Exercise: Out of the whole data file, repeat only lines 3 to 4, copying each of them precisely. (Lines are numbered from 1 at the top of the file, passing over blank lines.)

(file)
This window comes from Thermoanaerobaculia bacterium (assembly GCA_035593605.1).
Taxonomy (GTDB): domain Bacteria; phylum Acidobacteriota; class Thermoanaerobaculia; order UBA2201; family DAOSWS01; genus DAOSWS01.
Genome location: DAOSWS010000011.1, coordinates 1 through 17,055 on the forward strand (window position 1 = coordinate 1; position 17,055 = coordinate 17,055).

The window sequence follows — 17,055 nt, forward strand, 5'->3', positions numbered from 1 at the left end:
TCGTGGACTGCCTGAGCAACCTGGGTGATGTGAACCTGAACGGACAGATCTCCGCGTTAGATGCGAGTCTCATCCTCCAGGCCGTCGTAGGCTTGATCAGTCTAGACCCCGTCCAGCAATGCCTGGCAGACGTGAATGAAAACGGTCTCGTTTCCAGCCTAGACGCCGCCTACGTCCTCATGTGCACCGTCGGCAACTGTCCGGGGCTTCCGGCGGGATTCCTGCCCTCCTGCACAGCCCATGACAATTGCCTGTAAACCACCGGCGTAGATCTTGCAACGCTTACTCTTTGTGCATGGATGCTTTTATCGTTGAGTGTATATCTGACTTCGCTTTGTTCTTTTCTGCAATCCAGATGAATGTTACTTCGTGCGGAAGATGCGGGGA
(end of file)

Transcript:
Genome location: DAOSWS010000011.1, coordinates 1 through 17,055 on the forward strand (window position 1 = coordinate 1; position 17,055 = coordinate 17,055).

The window sequence follows — 17,055 nt, forward strand, 5'->3', positions numbered from 1 at the left end: